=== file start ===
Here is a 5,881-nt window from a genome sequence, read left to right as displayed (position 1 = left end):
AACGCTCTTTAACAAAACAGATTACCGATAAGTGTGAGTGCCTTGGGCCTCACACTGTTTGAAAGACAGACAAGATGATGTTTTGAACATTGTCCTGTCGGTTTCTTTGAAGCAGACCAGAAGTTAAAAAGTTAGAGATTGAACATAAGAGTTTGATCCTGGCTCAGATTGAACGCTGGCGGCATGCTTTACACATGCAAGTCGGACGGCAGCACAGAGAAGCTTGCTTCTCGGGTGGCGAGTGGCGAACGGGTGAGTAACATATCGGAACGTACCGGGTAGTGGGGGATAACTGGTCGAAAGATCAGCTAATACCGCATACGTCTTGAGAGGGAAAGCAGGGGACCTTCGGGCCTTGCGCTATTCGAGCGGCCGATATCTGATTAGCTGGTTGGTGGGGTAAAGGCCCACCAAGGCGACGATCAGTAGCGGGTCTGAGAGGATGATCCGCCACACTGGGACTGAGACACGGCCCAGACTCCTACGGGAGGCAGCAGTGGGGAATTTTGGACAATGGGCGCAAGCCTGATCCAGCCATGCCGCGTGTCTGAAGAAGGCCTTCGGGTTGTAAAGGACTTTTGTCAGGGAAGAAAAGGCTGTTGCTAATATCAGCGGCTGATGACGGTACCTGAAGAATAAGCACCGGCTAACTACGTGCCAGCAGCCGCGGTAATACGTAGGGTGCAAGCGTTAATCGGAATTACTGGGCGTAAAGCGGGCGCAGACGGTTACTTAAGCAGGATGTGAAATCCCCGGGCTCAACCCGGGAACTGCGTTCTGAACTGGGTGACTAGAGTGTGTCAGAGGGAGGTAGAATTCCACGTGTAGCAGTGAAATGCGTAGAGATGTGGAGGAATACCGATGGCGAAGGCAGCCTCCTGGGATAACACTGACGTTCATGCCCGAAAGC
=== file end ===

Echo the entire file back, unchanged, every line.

Here is a 5,881-nt window from a genome sequence, read left to right as displayed (position 1 = left end):
AACGCTCTTTAACAAAACAGATTACCGATAAGTGTGAGTGCCTTGGGCCTCACACTGTTTGAAAGACAGACAAGATGATGTTTTGAACATTGTCCTGTCGGTTTCTTTGAAGCAGACCAGAAGTTAAAAAGTTAGAGATTGAACATAAGAGTTTGATCCTGGCTCAGATTGAACGCTGGCGGCATGCTTTACACATGCAAGTCGGACGGCAGCACAGAGAAGCTTGCTTCTCGGGTGGCGAGTGGCGAACGGGTGAGTAACATATCGGAACGTACCGGGTAGTGGGGGATAACTGGTCGAAAGATCAGCTAATACCGCATACGTCTTGAGAGGGAAAGCAGGGGACCTTCGGGCCTTGCGCTATTCGAGCGGCCGATATCTGATTAGCTGGTTGGTGGGGTAAAGGCCCACCAAGGCGACGATCAGTAGCGGGTCTGAGAGGATGATCCGCCACACTGGGACTGAGACACGGCCCAGACTCCTACGGGAGGCAGCAGTGGGGAATTTTGGACAATGGGCGCAAGCCTGATCCAGCCATGCCGCGTGTCTGAAGAAGGCCTTCGGGTTGTAAAGGACTTTTGTCAGGGAAGAAAAGGCTGTTGCTAATATCAGCGGCTGATGACGGTACCTGAAGAATAAGCACCGGCTAACTACGTGCCAGCAGCCGCGGTAATACGTAGGGTGCAAGCGTTAATCGGAATTACTGGGCGTAAAGCGGGCGCAGACGGTTACTTAAGCAGGATGTGAAATCCCCGGGCTCAACCCGGGAACTGCGTTCTGAACTGGGTGACTAGAGTGTGTCAGAGGGAGGTAGAATTCCACGTGTAGCAGTGAAATGCGTAGAGATGTGGAGGAATACCGATGGCGAAGGCAGCCTCCTGGGATAACACTGACGTTCATGCCCGAAAGC